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Don’t Ignore Your Mental Health.

Don’t Ignore Your Mental Health

Concern for mental health and emotional well-being is often overlooked and brushed aside when it comes to treating Crohn’s Disease. It’s not something that most GIs address. They tend to focus primarily on the physical symptoms. As a result, mental health is often overlooked when managing Crohn’s. This leaves many patients to suffer silently, unaware that there are options available that can help them feel better.

Some patients are even convinced that emotional distress is just a normal part of living with Crohn’s that cannot be changed. I used to believe that. Thankfully, I’ve learned a lot over the last few years and I’ve come to realize that is not the case!

The first step to improving your mental health sounds simple: be aware of your emotions

You have to recognize the problem before you can try to fix it. One way to do this is to monitor your feelings like you would any other symptom. Notice changes and fluctuations that take place in your emotional state. This may be something we do automatically on a daily basis, but the problem is we don’t always pay close enough attention. As a result, it can be hard to notice depression creeping in until you’re in the thick of it.

If you realize that if you are experiencing feelings of anxiety or depression, know that it’s not something you simply have to grin and bear. In fact, the worst thing you can do is ignore these feelings.

Don’t make the same mistake that I did

I waited too long to admit how deep I had fallen into depression, and it was hard to climb out of that hole. It took me a long time, longer than I wish it would have, to realize I needed to be proactive in managing my mental health and emotional well-being. In the beginning, I was naïve and in denial. I refused to acknowledge any negative emotions I was feeling. I wanted so desperately to still be “normal,” so I pushed my feelings deep down, pasted a smile on my face, and pretended like I was fine. I assumed the feelings would eventually fade and I would bounce back on my own. Obviously, that didn’t work. Before long, the façade began to crack, the feelings became too much to ignore and I found myself in a deep depression.

After that, I lost sight of the light for a very long time. I let the negative emotions control me and completely take over my life. It was like I had lost the ability to see clearly. I didn’t care about anything. I didn’t want to be around anyone. I was miserable, in pain, and wanted to give up. Feeling defeated and helpless, I gave up hope of any chance of ever getting better. Even though I felt this way, for some reason I still refused to acknowledge that I needed help.

Being stubborn and ignorant, I was of the mindset that depression was something you could just “snap out of.” I convinced myself that seeking help from a professional was pointless, it wouldn’t help anything. On top of that, I thought it made you weak. I was too embarrassed and prideful to admit that I was sinking, quickly, and desperately needed someone to guide me to safety.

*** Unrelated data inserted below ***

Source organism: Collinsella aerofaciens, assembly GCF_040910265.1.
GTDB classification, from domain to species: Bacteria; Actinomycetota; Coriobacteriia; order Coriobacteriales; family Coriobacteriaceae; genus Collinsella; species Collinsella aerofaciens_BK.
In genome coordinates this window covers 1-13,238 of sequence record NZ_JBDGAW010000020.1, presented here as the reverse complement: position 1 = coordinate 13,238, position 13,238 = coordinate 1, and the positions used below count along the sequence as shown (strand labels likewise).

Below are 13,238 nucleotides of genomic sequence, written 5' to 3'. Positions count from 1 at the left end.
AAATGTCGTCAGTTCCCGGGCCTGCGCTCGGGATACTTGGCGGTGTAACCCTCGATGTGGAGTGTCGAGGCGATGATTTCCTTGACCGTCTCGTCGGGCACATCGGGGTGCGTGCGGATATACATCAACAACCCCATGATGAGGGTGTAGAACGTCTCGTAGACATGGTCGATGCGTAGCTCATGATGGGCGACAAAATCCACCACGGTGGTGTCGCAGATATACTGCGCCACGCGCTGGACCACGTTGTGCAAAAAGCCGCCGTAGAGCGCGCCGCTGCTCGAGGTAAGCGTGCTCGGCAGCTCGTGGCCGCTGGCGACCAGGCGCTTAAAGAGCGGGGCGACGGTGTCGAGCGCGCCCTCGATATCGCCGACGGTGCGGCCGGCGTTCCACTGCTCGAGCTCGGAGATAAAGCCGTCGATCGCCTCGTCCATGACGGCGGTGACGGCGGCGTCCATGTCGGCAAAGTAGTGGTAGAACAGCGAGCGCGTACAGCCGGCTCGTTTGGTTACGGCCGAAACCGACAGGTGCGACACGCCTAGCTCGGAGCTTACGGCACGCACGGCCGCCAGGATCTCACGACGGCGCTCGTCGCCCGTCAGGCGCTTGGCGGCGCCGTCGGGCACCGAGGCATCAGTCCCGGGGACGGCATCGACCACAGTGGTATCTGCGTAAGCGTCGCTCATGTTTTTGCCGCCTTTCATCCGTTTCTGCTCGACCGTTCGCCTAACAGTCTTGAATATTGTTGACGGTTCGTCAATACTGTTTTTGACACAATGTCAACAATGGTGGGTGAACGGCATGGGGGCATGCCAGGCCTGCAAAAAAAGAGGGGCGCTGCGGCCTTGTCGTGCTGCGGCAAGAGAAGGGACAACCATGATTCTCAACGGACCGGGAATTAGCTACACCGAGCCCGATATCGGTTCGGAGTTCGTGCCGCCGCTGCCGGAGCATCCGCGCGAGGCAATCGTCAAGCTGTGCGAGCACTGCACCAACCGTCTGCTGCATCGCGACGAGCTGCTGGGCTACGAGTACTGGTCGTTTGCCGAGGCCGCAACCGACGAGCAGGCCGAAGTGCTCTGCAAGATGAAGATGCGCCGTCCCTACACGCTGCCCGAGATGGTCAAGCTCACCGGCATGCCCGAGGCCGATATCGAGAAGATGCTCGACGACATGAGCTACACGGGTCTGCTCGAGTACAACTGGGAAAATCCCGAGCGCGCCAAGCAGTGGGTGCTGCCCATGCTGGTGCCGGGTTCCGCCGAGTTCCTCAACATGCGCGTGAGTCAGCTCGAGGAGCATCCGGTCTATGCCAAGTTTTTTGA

I needed help

It wasn’t until I finally broke down and opened my eyes to what I had tried so hard to avoid, that I realized something needed to change. I had to do something about the way I was feeling because I couldn’t continue the way I was going for very much longer. The depression had gone on for so long, the feelings becoming so familiar, that it almost took be my surprise when I finally realized that how I was feeling wasn’t normal, wasn’t okay, and wasn’t letting up any time soon. I had to do something.

After this moment of clarity, I took another step in the right direction. I reached out for help, in more than one way, and after a while, I was surprised to find myself actually getting better. It wasn’t immediate or anything, but I stuck with it and I’m glad I did. After reaching out, it hit me that there’s nothing weak about seeking help with battling depression and other mental health issues. In fact, it’s the exact opposite.

It takes a strong person to admit they are struggling and need help, and an even stronger person to take action and fight back

Even though I’ve slipped into the darkness on more than one occasion, with help and the right tools, I’ve always managed to get back to a happy place. By going through these dark periods, I’ve learned that there are different things that can be done to help lift you back into the light. The first step to getting better is to become aware of your emotions. Be conscious of how you are feeling, and don’t ignore the warning signs. By noticing when you are sinking, it gives you the opportunity to reach out for a lifeline, sooner rather than later.

I know it can be scary and even embarrassing to talk about, especially at first, but staying silent is so much worse in the long run. Trust me, I learned that the hard way. Very rarely will depression and anxiety clear up on its own. Be brave, face it head on, and know that there is support and help available. You are not alone.

This article represents the opinions, thoughts, and experiences of the author; none of this content has been paid for by any advertiser. The team does not recommend or endorse any products or treatments discussed herein. Learn more about how we maintain editorial integrity here.


  • thedancingcrohnie moderator
    11 months ago

    Such an important topic to shed light on. Mental health is a major factor with IBD and I know I personally also dealt with moments of brutally intense bouts of anxiety and depression throughout my diagnosis.

    So glad you reached out and sought professional help. I think everyone with IBD should be in some type of counseling to help deal with the effects of chronic illness.

    Thank you for the read.

    Always dancing,
    Elizabeth (team member)

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